Disturbances of Serum Calcium

FIGURE 5-18

FIGURE 5-17

Physiologic response to hypocalcemia. Hypocalcemia stimulates both parathyroid hormone (PTH) release and PTH synthesis. Both hypocalcemia and PTH increase the activity of the 1-a-hydroxylase enzyme in the proximal tubular (PT) cells of the nephron, which increases the synthesis of 1,25-dihy-droxy-vitamin D3 (1,25(OH)2D3). PTH increases bone resorption by osteoclasts. PTH and 1,25(OH)2D3 stimulate Ca reabsorption in the distal convoluted tubule (DCT). 1,25(OH)2D3 increases the fractional absorption of dietary Ca by the gastrointestinal (GI) tract. All these mechanisms aid in returning the serum Ca to normal levels [1].

CAUSES OF HYPOCALCEMIA

FIGURE 5-18

Causes of hypocalcemia (decrease in ionized plasma calcium).

Lack of parathyroid hormone (PTH)

Increased calcium complexation

After thyroidectomy or parathyroidectomy

"Bone hunger" after parathyroidectomy

Hereditary (congenital) hypoparathyroidism

Rhabdomyolysis

Pseudohypoparathyroidism (lack of

Acute pancreatitis

effective PTH)

Tumor lysis syndrome

Hypomagnesemia (blocks PTH secretion)

(hyperphosphatemia)

Lack of Vitamin D

Malignancy (increased osteoblastic activity)

Dietary deficiency or

malabsorption (osteomalacia)

Inadequate sunlight

Defective metabolism

Anticonvulsant therapy

Liver disease

Renal disease

Vitamin D-resistant rickets

Distillation

FIGURE 5-19

Physiologic response to hypercalcemia. Hypercalcemia directly inhibits both parathyroid hormone (PTH) release and synthesis. The decrease in PTH and hypercalcemia decrease the activity of the 1-a-hydroxylase enzyme located in the proximal tubular (PT) cells of the nephron, which in turn, decreases the synthesis of 1,25-dihydroxy-vitamin D3 (1,25(OH)2D3). Hypercalcemia stimulates the C cells in the thyroid gland to increase synthesis of calci-tonin (CT). Bone resorption by osteoclasts is blocked by the increased CT and decreased PTH. Decreased levels of PTH and 1,25(OH)2D3 inhibit Ca reabsorption in the distal convoluted tubules (DCT) of the nephrons and overwhelm the effects of CT, which augment Ca reabsorption in the medullary thick ascending limb leading to an increase in renal Ca excretion. The decrease in 1,25(OH)2D3 decreases gastrointestinal (GI) tract absorption of dietary Ca. All of these effects tend to return serum Ca to normal levels [1].

FIGURE 5-20

CAUSES OF HYPERCALCEMIA Causes of hypercalcemia (increase in ionized plasma calcium).

CAUSES OF HYPERCALCEMIA Causes of hypercalcemia (increase in ionized plasma calcium).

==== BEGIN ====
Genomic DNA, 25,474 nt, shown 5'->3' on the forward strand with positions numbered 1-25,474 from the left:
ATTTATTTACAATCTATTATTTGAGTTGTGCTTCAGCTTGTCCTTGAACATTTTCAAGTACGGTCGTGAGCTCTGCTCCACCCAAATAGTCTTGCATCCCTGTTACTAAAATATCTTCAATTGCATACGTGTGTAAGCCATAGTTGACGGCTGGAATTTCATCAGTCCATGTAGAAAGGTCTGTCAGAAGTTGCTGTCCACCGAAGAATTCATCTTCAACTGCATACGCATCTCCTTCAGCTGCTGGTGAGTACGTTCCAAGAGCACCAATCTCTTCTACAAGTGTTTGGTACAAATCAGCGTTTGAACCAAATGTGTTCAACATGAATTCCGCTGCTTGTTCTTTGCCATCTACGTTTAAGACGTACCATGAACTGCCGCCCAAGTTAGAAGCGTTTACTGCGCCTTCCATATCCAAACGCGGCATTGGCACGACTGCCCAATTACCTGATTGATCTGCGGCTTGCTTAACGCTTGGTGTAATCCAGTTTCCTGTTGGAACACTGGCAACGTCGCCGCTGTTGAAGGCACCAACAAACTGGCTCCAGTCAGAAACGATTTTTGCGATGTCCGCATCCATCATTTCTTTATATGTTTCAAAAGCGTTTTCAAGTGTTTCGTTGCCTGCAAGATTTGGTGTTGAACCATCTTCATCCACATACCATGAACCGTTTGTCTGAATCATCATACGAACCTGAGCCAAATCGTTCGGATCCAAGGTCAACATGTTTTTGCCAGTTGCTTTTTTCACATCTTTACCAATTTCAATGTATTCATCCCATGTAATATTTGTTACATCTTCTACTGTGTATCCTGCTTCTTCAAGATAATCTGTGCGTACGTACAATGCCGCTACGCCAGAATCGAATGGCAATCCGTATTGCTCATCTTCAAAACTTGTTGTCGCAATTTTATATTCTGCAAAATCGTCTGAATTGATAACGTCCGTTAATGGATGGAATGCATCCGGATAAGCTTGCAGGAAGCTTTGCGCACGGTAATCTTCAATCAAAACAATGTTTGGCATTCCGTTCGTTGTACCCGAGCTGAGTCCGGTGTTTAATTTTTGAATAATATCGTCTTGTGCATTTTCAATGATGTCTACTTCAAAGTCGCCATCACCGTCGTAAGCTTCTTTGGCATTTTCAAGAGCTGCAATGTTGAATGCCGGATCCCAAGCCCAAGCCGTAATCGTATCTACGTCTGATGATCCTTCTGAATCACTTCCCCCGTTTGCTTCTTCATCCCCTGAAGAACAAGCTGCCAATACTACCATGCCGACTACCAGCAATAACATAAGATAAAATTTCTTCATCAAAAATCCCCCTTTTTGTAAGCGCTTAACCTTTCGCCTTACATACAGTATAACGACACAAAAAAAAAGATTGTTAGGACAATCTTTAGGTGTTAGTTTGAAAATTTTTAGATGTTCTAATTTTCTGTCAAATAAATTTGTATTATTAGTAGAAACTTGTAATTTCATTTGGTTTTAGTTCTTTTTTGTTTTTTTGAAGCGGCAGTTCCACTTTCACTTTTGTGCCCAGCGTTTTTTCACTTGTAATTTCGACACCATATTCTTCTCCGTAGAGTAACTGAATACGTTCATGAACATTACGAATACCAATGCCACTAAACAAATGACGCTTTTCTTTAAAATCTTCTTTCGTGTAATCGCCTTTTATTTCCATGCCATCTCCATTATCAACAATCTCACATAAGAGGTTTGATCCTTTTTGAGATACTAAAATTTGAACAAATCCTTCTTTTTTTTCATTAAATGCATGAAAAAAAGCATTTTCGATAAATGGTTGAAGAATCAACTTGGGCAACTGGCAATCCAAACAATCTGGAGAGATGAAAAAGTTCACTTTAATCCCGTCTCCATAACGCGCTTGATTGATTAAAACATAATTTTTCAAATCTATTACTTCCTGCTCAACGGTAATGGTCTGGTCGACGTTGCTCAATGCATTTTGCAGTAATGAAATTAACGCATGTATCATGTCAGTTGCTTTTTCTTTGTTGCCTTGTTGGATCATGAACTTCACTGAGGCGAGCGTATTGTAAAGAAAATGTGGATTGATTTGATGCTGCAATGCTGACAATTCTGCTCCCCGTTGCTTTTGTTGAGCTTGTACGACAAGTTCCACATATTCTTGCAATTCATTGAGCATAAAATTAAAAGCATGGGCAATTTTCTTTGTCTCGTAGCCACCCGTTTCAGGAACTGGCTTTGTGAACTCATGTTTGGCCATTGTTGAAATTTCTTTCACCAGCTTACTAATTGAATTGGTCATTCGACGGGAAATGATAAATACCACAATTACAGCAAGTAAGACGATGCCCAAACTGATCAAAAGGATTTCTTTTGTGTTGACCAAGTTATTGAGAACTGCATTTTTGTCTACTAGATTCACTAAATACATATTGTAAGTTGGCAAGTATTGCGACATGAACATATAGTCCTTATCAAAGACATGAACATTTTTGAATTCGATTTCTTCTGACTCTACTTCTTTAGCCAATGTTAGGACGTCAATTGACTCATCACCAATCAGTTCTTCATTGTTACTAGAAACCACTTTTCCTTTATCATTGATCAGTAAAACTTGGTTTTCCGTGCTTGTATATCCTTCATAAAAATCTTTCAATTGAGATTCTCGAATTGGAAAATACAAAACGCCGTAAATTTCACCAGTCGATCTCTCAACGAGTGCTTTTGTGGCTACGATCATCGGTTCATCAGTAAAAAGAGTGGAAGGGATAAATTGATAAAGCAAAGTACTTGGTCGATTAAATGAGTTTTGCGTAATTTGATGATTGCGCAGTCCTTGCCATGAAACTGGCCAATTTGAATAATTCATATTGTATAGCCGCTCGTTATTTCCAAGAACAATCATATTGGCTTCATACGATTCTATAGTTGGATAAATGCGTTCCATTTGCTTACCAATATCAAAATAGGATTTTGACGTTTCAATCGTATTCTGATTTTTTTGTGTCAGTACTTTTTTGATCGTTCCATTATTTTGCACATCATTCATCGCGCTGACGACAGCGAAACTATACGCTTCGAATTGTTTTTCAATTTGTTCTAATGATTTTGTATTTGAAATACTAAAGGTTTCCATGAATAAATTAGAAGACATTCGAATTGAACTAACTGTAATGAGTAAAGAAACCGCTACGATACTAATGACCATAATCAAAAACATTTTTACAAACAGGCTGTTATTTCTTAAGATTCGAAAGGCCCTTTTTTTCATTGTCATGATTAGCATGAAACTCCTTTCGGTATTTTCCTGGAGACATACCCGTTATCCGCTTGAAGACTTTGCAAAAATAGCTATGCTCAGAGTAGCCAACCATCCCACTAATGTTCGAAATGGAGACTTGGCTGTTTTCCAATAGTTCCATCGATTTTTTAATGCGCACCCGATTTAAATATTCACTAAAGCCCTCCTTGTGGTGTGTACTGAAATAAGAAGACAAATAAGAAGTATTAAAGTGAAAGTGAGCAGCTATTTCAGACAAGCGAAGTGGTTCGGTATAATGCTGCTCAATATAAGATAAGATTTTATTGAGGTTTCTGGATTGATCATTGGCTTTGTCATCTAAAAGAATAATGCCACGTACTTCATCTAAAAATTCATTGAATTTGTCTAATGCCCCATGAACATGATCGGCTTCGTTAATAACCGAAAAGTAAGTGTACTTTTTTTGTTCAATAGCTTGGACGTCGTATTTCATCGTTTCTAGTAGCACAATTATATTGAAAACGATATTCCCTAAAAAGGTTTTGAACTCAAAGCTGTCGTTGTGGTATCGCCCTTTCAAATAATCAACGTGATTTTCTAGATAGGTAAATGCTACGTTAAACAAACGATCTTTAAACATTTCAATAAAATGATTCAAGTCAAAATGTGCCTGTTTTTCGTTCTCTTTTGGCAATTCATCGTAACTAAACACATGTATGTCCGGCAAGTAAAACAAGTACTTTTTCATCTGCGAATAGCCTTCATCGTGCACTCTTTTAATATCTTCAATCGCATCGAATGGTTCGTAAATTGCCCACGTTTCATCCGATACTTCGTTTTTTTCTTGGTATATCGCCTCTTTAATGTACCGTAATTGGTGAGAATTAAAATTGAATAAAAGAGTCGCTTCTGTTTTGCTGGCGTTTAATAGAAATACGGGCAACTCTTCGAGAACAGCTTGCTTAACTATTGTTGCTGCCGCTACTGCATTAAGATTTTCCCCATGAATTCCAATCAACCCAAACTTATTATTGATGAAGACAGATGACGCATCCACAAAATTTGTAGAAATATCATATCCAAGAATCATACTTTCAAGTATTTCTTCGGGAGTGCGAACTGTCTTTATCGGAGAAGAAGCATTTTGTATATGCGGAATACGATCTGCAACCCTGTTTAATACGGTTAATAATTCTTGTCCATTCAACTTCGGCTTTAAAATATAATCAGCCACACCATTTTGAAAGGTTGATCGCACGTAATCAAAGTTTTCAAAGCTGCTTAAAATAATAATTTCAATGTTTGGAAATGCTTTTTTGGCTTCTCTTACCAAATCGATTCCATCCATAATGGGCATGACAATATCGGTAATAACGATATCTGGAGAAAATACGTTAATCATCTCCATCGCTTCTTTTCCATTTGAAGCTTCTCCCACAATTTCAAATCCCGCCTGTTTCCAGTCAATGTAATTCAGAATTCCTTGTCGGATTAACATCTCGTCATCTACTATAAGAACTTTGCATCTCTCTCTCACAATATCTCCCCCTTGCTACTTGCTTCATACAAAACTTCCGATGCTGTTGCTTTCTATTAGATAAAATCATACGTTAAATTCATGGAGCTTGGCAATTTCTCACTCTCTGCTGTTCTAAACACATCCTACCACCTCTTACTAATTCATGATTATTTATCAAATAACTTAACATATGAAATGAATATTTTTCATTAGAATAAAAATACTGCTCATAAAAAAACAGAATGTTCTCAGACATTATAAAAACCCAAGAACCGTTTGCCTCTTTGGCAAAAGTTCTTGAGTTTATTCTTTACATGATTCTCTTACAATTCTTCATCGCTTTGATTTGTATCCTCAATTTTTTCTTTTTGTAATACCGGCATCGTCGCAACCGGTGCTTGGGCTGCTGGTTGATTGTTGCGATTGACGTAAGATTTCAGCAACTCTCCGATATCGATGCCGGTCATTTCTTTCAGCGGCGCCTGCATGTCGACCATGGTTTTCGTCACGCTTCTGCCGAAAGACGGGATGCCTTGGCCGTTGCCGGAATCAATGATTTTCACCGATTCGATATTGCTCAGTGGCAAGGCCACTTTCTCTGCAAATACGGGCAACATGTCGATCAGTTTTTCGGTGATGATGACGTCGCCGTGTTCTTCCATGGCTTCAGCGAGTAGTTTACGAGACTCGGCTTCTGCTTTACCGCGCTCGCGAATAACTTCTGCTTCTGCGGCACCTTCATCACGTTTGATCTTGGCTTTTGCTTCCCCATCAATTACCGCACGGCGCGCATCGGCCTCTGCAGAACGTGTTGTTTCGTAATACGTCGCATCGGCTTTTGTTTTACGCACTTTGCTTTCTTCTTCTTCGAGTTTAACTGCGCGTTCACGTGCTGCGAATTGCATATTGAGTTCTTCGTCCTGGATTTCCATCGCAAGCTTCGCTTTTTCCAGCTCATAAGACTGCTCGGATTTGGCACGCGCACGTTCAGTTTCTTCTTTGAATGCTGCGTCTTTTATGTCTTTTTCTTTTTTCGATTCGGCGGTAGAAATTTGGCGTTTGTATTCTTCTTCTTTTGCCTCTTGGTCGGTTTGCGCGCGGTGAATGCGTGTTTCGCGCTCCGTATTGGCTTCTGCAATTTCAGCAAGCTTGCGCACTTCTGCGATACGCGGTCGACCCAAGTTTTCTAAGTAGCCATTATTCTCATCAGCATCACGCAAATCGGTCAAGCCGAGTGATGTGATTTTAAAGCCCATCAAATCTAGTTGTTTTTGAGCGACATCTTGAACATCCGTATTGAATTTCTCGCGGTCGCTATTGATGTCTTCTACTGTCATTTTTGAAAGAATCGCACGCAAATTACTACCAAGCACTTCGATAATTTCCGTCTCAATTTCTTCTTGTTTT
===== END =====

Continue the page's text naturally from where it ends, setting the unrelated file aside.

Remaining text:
Excess parathyroid hormone (PTH) production

Increased intestinal absorption of calcium

Primary hyperparathyroidism

Vitamin D intoxication

"Tertiary" hyperparathyroidism*

Milk-alkali syndrome*

Excess 1,25-dihydroxy-vitamin D3 (1,25(OH)2D3)

Decreased renal excretion of calcium

Vitamin D intoxication

Familial hypocalciuric hypercalcemia

Sarcoidosis and granulomatous diseases

Thiazides

Severe hypophosphatemia

Impaired bone formation and incorporation of

Neoplastic production of 1,25(OH^D3 (lymphoma)

calcium

Increased bone resorption

Aluminum intoxication*

Metastatic (osteolytic) tumors (eg, breast, colon, prostate)

Adynamic ("low-turnover") bone disease*

Humoral hypercalcemia

Corticosteroids

PTH-related protein (eg, squamous cell lung, renal

cell cancer)

Osteoclastic activating factor (myeloma)

1,25 (OH)2D3 (lymphoma)

Prostaglandins

Hyperthyroidism

Immobilization

Paget disease

Vitamin A intoxication

*Occurs in renal failure.

*Occurs in renal failure.

AVAILABLE THERAPY FOR HYPERCALCEMIA*

Therapy available for the treatment of hypercalcemia.

Agent

Mechanism of action

Saline and loop diuretics

Increase renal excretion of calcium

Corticosteroids

Block 1,25-dihydroxy-vitamin D3

synthesis and bone resorption

Ketoconazole

Blocks P450 system, decreases

1, 25-dihydroxy-vitamin D3

Oral or intravenous phosphate

Complexes calcium

Calcitonin

Inhibits bone resorption

Mithramycin

Inhibits bone resorption

Bisphosphonates

Inhibit bone resorption

*Always identify and treat the primary cause of hypercalcemia.

*Always identify and treat the primary cause of hypercalcemia.

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